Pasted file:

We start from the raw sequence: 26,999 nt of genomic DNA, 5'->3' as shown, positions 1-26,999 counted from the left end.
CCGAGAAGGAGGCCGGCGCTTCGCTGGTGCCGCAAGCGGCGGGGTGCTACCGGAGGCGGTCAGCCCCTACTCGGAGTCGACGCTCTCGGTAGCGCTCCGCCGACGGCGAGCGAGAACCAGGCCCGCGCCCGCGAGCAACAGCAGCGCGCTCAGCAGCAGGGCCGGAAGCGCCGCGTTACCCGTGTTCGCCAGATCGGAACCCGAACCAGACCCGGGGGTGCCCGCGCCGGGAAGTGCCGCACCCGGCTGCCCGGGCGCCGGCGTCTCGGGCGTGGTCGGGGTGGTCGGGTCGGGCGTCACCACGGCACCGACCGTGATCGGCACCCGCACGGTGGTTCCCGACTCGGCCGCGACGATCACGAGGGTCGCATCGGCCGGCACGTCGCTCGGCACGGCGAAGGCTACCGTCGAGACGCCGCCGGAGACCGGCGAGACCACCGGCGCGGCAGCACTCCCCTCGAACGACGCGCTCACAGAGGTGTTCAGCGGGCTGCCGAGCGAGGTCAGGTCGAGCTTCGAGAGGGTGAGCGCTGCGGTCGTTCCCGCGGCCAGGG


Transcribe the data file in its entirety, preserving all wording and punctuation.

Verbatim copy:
We start from the raw sequence: 26,999 nt of genomic DNA, 5'->3' as shown, positions 1-26,999 counted from the left end.
CCGAGAAGGAGGCCGGCGCTTCGCTGGTGCCGCAAGCGGCGGGGTGCTACCGGAGGCGGTCAGCCCCTACTCGGAGTCGACGCTCTCGGTAGCGCTCCGCCGACGGCGAGCGAGAACCAGGCCCGCGCCCGCGAGCAACAGCAGCGCGCTCAGCAGCAGGGCCGGAAGCGCCGCGTTACCCGTGTTCGCCAGATCGGAACCCGAACCAGACCCGGGGGTGCCCGCGCCGGGAAGTGCCGCACCCGGCTGCCCGGGCGCCGGCGTCTCGGGCGTGGTCGGGGTGGTCGGGTCGGGCGTCACCACGGCACCGACCGTGATCGGCACCCGCACGGTGGTTCCCGACTCGGCCGCGACGATCACGAGGGTCGCATCGGCCGGCACGTCGCTCGGCACGGCGAAGGCTACCGTCGAGACGCCGCCGGAGACCGGCGAGACCACCGGCGCGGCAGCACTCCCCTCGAACGACGCGCTCACAGAGGTGTTCAGCGGGCTGCCGAGCGAGGTCAGGTCGAGCTTCGAGAGGGTGAGCGCTGCGGTCGTTCCCGCGGCCAGGG